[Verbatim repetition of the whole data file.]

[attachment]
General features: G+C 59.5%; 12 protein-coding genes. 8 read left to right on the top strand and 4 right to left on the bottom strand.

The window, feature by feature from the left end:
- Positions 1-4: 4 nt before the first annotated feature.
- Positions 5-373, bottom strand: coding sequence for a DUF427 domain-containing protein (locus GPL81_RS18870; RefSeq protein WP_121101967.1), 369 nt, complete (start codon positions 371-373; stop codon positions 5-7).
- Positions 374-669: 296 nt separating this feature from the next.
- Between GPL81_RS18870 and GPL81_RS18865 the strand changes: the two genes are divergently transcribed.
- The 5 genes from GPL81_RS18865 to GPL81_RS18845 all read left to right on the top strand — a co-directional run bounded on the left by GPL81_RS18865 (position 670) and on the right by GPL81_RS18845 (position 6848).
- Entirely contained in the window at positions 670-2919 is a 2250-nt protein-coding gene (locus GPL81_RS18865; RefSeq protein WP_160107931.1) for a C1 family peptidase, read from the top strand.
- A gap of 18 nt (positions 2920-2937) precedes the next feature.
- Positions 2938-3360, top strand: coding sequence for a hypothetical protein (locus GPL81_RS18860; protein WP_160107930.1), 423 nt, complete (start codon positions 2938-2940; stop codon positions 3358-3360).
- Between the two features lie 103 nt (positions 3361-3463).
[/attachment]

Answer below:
General features: G+C 59.5%; 12 protein-coding genes. 8 read left to right on the top strand and 4 right to left on the bottom strand.

The window, feature by feature from the left end:
- Positions 1-4: 4 nt before the first annotated feature.
- Positions 5-373, bottom strand: coding sequence for a DUF427 domain-containing protein (locus GPL81_RS18870; RefSeq protein WP_121101967.1), 369 nt, complete (start codon positions 371-373; stop codon positions 5-7).
- Positions 374-669: 296 nt separating this feature from the next.
- Between GPL81_RS18870 and GPL81_RS18865 the strand changes: the two genes are divergently transcribed.
- The 5 genes from GPL81_RS18865 to GPL81_RS18845 all read left to right on the top strand — a co-directional run bounded on the left by GPL81_RS18865 (position 670) and on the right by GPL81_RS18845 (position 6848).
- Entirely contained in the window at positions 670-2919 is a 2250-nt protein-coding gene (locus GPL81_RS18865; RefSeq protein WP_160107931.1) for a C1 family peptidase, read from the top strand.
- A gap of 18 nt (positions 2920-2937) precedes the next feature.
- Positions 2938-3360, top strand: coding sequence for a hypothetical protein (locus GPL81_RS18860; protein WP_160107930.1), 423 nt, complete (start codon positions 2938-2940; stop codon positions 3358-3360).
- Between the two features lie 103 nt (positions 3361-3463).